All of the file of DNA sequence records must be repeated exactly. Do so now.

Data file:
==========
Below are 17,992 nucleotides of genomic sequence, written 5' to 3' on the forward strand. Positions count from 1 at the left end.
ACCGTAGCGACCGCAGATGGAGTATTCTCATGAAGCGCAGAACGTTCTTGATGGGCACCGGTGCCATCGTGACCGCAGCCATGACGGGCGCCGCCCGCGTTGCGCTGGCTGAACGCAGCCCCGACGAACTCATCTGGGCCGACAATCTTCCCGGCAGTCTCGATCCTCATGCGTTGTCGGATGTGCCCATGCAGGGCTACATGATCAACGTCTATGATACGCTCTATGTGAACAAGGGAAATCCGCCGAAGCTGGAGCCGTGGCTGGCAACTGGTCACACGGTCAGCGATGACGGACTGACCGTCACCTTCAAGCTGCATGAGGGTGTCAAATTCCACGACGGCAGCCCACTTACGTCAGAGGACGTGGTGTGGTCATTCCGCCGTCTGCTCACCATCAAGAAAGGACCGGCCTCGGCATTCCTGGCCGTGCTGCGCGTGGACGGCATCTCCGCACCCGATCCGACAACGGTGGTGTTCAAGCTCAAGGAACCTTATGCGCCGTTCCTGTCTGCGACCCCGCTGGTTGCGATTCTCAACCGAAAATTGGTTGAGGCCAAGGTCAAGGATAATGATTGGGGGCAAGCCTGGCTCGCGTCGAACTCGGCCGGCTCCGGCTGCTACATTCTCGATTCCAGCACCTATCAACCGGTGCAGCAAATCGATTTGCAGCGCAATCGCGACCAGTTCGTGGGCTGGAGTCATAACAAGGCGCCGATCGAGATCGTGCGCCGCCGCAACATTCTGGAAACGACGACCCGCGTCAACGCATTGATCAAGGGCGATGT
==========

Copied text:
Below are 17,992 nucleotides of genomic sequence, written 5' to 3' on the forward strand. Positions count from 1 at the left end.
ACCGTAGCGACCGCAGATGGAGTATTCTCATGAAGCGCAGAACGTTCTTGATGGGCACCGGTGCCATCGTGACCGCAGCCATGACGGGCGCCGCCCGCGTTGCGCTGGCTGAACGCAGCCCCGACGAACTCATCTGGGCCGACAATCTTCCCGGCAGTCTCGATCCTCATGCGTTGTCGGATGTGCCCATGCAGGGCTACATGATCAACGTCTATGATACGCTCTATGTGAACAAGGGAAATCCGCCGAAGCTGGAGCCGTGGCTGGCAACTGGTCACACGGTCAGCGATGACGGACTGACCGTCACCTTCAAGCTGCATGAGGGTGTCAAATTCCACGACGGCAGCCCACTTACGTCAGAGGACGTGGTGTGGTCATTCCGCCGTCTGCTCACCATCAAGAAAGGACCGGCCTCGGCATTCCTGGCCGTGCTGCGCGTGGACGGCATCTCCGCACCCGATCCGACAACGGTGGTGTTCAAGCTCAAGGAACCTTATGCGCCGTTCCTGTCTGCGACCCCGCTGGTTGCGATTCTCAACCGAAAATTGGTTGAGGCCAAGGTCAAGGATAATGATTGGGGGCAAGCCTGGCTCGCGTCGAACTCGGCCGGCTCCGGCTGCTACATTCTCGATTCCAGCACCTATCAACCGGTGCAGCAAATCGATTTGCAGCGCAATCGCGACCAGTTCGTGGGCTGGAGTCATAACAAGGCGCCGATCGAGATCGTGCGCCGCCGCAACATTCTGGAAACGACGACCCGCGTCAACGCATTGATCAAGGGCGATGT